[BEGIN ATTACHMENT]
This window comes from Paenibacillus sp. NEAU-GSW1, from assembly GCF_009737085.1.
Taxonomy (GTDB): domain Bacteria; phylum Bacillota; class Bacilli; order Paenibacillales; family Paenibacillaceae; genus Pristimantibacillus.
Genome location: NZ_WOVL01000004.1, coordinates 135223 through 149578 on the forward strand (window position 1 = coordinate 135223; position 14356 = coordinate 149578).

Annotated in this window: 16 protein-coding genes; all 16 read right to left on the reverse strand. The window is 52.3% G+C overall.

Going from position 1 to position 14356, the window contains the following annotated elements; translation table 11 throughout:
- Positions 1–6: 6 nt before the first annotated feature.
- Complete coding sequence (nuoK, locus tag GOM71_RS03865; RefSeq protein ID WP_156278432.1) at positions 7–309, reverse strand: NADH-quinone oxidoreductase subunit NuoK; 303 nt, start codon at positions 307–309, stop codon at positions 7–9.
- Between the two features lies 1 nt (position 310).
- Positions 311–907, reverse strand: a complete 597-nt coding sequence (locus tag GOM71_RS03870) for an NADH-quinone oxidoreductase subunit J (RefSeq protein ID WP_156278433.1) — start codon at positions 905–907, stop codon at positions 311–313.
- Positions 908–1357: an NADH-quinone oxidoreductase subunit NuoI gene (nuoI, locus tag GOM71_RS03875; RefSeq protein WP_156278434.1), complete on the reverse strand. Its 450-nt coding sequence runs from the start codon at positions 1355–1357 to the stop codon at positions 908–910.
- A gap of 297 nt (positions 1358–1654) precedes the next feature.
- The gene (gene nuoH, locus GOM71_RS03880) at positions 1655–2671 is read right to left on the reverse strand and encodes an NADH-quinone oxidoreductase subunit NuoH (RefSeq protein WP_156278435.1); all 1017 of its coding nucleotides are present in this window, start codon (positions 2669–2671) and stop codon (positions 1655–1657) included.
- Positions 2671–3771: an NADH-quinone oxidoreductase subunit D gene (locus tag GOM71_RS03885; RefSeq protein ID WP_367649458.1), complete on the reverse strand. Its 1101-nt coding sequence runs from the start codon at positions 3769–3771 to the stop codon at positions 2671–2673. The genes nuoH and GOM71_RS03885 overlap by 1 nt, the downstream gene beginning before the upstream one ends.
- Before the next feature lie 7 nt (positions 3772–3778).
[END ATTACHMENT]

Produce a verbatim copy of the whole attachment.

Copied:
This window comes from Paenibacillus sp. NEAU-GSW1, from assembly GCF_009737085.1.
Taxonomy (GTDB): domain Bacteria; phylum Bacillota; class Bacilli; order Paenibacillales; family Paenibacillaceae; genus Pristimantibacillus.
Genome location: NZ_WOVL01000004.1, coordinates 135223 through 149578 on the forward strand (window position 1 = coordinate 135223; position 14356 = coordinate 149578).

Annotated in this window: 16 protein-coding genes; all 16 read right to left on the reverse strand. The window is 52.3% G+C overall.

Going from position 1 to position 14356, the window contains the following annotated elements; translation table 11 throughout:
- Positions 1–6: 6 nt before the first annotated feature.
- Complete coding sequence (nuoK, locus tag GOM71_RS03865; RefSeq protein ID WP_156278432.1) at positions 7–309, reverse strand: NADH-quinone oxidoreductase subunit NuoK; 303 nt, start codon at positions 307–309, stop codon at positions 7–9.
- Between the two features lies 1 nt (position 310).
- Positions 311–907, reverse strand: a complete 597-nt coding sequence (locus tag GOM71_RS03870) for an NADH-quinone oxidoreductase subunit J (RefSeq protein ID WP_156278433.1) — start codon at positions 905–907, stop codon at positions 311–313.
- Positions 908–1357: an NADH-quinone oxidoreductase subunit NuoI gene (nuoI, locus tag GOM71_RS03875; RefSeq protein WP_156278434.1), complete on the reverse strand. Its 450-nt coding sequence runs from the start codon at positions 1355–1357 to the stop codon at positions 908–910.
- A gap of 297 nt (positions 1358–1654) precedes the next feature.
- The gene (gene nuoH, locus GOM71_RS03880) at positions 1655–2671 is read right to left on the reverse strand and encodes an NADH-quinone oxidoreductase subunit NuoH (RefSeq protein WP_156278435.1); all 1017 of its coding nucleotides are present in this window, start codon (positions 2669–2671) and stop codon (positions 1655–1657) included.
- Positions 2671–3771: an NADH-quinone oxidoreductase subunit D gene (locus tag GOM71_RS03885; RefSeq protein ID WP_367649458.1), complete on the reverse strand. Its 1101-nt coding sequence runs from the start codon at positions 3769–3771 to the stop codon at positions 2671–2673. The genes nuoH and GOM71_RS03885 overlap by 1 nt, the downstream gene beginning before the upstream one ends.
- Before the next feature lie 7 nt (positions 3772–3778).